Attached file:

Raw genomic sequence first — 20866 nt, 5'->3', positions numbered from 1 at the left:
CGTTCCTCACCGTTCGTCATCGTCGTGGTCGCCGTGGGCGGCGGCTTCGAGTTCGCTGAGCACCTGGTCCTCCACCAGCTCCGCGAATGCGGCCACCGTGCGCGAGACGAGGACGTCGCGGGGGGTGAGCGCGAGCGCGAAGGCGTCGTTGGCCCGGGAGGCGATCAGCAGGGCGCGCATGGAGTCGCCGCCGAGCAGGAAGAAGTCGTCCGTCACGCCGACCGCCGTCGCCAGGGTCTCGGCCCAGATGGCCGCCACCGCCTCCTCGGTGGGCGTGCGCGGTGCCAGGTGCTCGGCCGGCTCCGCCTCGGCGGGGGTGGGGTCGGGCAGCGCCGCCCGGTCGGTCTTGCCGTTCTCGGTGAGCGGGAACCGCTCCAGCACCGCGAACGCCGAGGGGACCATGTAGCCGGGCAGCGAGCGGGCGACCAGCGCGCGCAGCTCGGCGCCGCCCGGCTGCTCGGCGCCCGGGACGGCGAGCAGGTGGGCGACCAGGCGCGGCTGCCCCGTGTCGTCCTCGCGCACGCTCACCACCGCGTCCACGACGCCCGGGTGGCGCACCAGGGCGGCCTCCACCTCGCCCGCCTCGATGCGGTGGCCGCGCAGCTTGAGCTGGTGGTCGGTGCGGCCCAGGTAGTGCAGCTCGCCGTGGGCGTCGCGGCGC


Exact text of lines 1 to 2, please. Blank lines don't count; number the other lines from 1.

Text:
Raw genomic sequence first — 20866 nt, 5'->3', positions numbered from 1 at the left:
CGTTCCTCACCGTTCGTCATCGTCGTGGTCGCCGTGGGCGGCGGCTTCGAGTTCGCTGAGCACCTGGTCCTCCACCAGCTCCGCGAATGCGGCCACCGTGCGCGAGACGAGGACGTCGCGGGGGGTGAGCGCGAGCGCGAAGGCGTCGTTGGCCCGGGAGGCGATCAGCAGGGCGCGCATGGAGTCGCCGCCGAGCAGGAAGAAGTCGTCCGTCACGCCGACCGCCGTCGCCAGGGTCTCGGCCCAGATGGCCGCCACCGCCTCCTCGGTGGGCGTGCGCGGTGCCAGGTGCTCGGCCGGCTCCGCCTCGGCGGGGGTGGGGTCGGGCAGCGCCGCCCGGTCGGTCTTGCCGTTCTCGGTGAGCGGGAACCGCTCCAGCACCGCGAACGCCGAGGGGACCATGTAGCCGGGCAGCGAGCGGGCGACCAGCGCGCGCAGCTCGGCGCCGCCCGGCTGCTCGGCGCCCGGGACGGCGAGCAGGTGGGCGACCAGGCGCGGCTGCCCCGTGTCGTCCTCGCGCACGCTCACCACCGCGTCCACGACGCCCGGGTGGCGCACCAGGGCGGCCTCCACCTCGCCCGCCTCGATGCGGTGGCCGCGCAGCTTGAGCTGGTGGTCGGTGCGGCCCAGGTAGTGCAGCTCGCCGTGGGCGTCGCGGCGC